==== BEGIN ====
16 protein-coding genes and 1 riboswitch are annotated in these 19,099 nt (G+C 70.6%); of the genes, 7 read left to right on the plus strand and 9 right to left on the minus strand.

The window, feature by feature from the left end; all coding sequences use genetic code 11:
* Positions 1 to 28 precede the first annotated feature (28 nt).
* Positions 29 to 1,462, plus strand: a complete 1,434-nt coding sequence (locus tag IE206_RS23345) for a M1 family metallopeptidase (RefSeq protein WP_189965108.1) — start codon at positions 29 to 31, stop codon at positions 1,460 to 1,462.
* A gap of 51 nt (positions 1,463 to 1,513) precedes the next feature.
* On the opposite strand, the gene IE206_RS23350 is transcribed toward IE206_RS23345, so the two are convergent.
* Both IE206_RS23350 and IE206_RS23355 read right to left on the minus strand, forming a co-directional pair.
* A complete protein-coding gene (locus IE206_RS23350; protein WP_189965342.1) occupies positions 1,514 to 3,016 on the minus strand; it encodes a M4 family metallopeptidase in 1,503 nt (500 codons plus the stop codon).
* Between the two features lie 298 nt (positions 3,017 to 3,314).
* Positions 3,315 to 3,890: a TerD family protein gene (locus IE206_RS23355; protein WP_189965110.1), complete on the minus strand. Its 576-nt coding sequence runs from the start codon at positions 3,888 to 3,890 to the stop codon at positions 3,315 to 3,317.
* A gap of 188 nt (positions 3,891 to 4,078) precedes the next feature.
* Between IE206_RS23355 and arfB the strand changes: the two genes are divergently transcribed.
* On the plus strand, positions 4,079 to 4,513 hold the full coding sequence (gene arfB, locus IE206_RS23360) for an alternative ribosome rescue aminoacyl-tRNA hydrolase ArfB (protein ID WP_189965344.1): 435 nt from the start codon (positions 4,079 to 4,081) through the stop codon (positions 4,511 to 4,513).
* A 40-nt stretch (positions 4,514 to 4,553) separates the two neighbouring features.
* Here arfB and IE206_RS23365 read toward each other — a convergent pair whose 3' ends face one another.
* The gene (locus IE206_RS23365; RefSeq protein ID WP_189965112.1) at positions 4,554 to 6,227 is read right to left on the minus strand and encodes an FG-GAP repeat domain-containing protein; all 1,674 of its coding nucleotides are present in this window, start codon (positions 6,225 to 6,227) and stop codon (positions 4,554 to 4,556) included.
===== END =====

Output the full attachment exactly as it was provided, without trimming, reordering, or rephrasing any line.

16 protein-coding genes and 1 riboswitch are annotated in these 19,099 nt (G+C 70.6%); of the genes, 7 read left to right on the plus strand and 9 right to left on the minus strand.

The window, feature by feature from the left end; all coding sequences use genetic code 11:
* Positions 1 to 28 precede the first annotated feature (28 nt).
* Positions 29 to 1,462, plus strand: a complete 1,434-nt coding sequence (locus tag IE206_RS23345) for a M1 family metallopeptidase (RefSeq protein WP_189965108.1) — start codon at positions 29 to 31, stop codon at positions 1,460 to 1,462.
* A gap of 51 nt (positions 1,463 to 1,513) precedes the next feature.
* On the opposite strand, the gene IE206_RS23350 is transcribed toward IE206_RS23345, so the two are convergent.
* Both IE206_RS23350 and IE206_RS23355 read right to left on the minus strand, forming a co-directional pair.
* A complete protein-coding gene (locus IE206_RS23350; protein WP_189965342.1) occupies positions 1,514 to 3,016 on the minus strand; it encodes a M4 family metallopeptidase in 1,503 nt (500 codons plus the stop codon).
* Between the two features lie 298 nt (positions 3,017 to 3,314).
* Positions 3,315 to 3,890: a TerD family protein gene (locus IE206_RS23355; protein WP_189965110.1), complete on the minus strand. Its 576-nt coding sequence runs from the start codon at positions 3,888 to 3,890 to the stop codon at positions 3,315 to 3,317.
* A gap of 188 nt (positions 3,891 to 4,078) precedes the next feature.
* Between IE206_RS23355 and arfB the strand changes: the two genes are divergently transcribed.
* On the plus strand, positions 4,079 to 4,513 hold the full coding sequence (gene arfB, locus IE206_RS23360) for an alternative ribosome rescue aminoacyl-tRNA hydrolase ArfB (protein ID WP_189965344.1): 435 nt from the start codon (positions 4,079 to 4,081) through the stop codon (positions 4,511 to 4,513).
* A 40-nt stretch (positions 4,514 to 4,553) separates the two neighbouring features.
* Here arfB and IE206_RS23365 read toward each other — a convergent pair whose 3' ends face one another.
* The gene (locus IE206_RS23365; RefSeq protein ID WP_189965112.1) at positions 4,554 to 6,227 is read right to left on the minus strand and encodes an FG-GAP repeat domain-containing protein; all 1,674 of its coding nucleotides are present in this window, start codon (positions 6,225 to 6,227) and stop codon (positions 4,554 to 4,556) included.